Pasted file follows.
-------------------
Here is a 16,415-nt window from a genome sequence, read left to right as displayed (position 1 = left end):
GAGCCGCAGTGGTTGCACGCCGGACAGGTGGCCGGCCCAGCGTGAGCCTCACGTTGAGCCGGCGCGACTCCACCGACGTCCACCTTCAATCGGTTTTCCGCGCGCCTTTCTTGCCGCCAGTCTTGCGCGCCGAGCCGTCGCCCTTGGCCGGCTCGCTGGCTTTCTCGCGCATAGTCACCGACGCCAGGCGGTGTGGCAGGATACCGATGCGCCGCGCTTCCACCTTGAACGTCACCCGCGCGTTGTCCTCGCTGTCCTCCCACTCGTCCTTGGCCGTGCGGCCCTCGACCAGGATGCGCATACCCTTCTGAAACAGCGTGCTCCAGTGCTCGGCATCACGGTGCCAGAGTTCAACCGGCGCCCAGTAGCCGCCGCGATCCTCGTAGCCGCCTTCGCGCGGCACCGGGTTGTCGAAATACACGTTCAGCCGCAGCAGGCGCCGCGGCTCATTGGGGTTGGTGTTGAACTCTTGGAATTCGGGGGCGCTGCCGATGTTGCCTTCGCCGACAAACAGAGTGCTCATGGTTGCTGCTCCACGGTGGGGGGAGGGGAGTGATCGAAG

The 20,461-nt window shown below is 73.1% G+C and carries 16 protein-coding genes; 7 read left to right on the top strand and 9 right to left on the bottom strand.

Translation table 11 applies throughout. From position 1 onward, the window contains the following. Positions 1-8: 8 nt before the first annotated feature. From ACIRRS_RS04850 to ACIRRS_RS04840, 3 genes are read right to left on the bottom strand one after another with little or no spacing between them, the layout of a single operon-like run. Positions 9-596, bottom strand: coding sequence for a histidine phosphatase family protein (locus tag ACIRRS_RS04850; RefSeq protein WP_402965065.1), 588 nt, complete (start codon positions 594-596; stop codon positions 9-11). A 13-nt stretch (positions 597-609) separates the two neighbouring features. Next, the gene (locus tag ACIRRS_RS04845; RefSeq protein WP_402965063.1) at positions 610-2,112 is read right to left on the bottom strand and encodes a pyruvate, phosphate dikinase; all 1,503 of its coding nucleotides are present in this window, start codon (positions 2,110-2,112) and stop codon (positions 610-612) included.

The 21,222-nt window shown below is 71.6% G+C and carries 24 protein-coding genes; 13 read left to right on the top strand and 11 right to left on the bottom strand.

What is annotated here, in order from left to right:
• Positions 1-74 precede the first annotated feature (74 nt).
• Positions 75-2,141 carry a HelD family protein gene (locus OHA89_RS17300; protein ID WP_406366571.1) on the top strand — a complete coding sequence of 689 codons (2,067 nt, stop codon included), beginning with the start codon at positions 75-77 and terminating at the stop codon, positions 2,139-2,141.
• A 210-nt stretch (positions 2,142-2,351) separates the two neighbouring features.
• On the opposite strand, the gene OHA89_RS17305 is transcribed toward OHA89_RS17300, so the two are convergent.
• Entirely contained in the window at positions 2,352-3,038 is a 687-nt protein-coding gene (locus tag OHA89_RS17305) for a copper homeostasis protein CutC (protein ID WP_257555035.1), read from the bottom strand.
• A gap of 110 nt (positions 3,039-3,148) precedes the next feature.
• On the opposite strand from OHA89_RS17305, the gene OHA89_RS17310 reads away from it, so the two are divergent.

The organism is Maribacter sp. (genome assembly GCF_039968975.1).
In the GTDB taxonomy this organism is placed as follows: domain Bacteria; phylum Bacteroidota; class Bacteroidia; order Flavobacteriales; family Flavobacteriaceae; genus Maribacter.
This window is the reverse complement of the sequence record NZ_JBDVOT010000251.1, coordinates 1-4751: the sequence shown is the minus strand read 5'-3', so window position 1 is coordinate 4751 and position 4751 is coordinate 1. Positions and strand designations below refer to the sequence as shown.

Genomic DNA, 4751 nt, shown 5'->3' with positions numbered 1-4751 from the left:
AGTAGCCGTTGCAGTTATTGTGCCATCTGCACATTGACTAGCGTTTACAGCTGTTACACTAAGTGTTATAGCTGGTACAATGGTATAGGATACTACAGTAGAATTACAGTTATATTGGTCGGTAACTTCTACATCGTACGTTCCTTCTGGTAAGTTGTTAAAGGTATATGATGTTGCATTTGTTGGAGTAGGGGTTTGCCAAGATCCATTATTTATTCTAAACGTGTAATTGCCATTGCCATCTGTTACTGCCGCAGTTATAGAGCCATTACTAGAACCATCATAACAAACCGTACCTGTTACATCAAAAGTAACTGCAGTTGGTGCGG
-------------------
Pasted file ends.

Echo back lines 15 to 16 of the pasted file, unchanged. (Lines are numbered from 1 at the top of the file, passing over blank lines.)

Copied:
In the GTDB taxonomy this organism is placed as follows: domain Bacteria; phylum Bacteroidota; class Bacteroidia; order Flavobacteriales; family Flavobacteriaceae; genus Maribacter.
This window is the reverse complement of the sequence record NZ_JBDVOT010000251.1, coordinates 1-4751: the sequence shown is the minus strand read 5'-3', so window position 1 is coordinate 4751 and position 4751 is coordinate 1. Positions and strand designations below refer to the sequence as shown.